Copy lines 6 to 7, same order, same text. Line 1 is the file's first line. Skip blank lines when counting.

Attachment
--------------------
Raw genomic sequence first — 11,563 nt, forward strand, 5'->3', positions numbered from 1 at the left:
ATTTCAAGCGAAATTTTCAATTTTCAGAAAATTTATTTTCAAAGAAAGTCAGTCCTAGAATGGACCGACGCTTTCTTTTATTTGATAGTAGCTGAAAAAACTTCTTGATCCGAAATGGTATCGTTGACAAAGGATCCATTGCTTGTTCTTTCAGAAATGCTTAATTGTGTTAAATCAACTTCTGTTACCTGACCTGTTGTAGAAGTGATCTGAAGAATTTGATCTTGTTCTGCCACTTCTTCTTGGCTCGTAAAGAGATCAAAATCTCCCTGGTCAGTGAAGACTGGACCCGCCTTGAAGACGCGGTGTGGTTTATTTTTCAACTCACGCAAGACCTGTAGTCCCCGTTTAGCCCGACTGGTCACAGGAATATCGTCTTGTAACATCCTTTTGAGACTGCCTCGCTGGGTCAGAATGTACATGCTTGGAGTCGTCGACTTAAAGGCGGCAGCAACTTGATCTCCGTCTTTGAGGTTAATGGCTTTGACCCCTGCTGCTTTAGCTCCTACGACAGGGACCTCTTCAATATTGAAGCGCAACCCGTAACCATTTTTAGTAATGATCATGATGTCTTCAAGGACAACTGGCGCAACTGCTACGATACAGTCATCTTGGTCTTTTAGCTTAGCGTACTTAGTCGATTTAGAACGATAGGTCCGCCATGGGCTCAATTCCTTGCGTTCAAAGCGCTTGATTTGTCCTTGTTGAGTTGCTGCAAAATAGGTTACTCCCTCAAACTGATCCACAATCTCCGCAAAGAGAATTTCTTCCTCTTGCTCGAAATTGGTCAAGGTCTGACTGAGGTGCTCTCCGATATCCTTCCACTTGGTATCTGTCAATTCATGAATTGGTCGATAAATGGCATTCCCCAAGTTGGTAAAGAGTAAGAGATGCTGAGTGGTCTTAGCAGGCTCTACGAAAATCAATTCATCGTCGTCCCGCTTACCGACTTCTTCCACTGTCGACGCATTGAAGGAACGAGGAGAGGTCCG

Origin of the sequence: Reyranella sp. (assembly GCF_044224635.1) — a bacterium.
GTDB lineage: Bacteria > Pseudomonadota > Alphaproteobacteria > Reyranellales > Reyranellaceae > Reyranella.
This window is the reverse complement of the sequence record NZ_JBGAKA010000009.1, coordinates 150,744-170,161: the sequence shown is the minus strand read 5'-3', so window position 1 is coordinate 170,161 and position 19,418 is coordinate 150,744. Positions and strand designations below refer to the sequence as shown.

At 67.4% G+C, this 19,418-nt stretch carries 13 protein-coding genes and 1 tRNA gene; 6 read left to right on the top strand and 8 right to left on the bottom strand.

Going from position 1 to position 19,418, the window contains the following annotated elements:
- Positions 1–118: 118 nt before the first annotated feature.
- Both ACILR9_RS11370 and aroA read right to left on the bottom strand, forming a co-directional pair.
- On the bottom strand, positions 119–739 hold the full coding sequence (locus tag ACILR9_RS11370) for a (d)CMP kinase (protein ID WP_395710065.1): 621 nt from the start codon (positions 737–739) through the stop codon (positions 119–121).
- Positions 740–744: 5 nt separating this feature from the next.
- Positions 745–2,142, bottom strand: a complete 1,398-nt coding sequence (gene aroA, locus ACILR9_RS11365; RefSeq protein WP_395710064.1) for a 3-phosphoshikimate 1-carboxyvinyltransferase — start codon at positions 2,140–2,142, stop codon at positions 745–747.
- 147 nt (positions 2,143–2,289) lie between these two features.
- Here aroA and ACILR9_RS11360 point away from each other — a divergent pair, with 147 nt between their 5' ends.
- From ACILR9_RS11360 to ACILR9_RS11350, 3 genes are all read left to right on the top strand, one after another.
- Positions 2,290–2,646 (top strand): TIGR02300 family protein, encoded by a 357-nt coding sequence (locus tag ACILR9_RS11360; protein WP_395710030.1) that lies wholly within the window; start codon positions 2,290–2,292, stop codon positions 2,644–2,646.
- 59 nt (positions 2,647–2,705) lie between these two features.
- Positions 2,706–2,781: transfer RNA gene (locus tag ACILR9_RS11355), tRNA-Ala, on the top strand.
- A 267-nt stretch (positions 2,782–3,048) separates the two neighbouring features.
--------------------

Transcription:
At 67.4% G+C, this 19,418-nt stretch carries 13 protein-coding genes and 1 tRNA gene; 6 read left to right on the top strand and 8 right to left on the bottom strand.

Going from position 1 to position 19,418, the window contains the following annotated elements: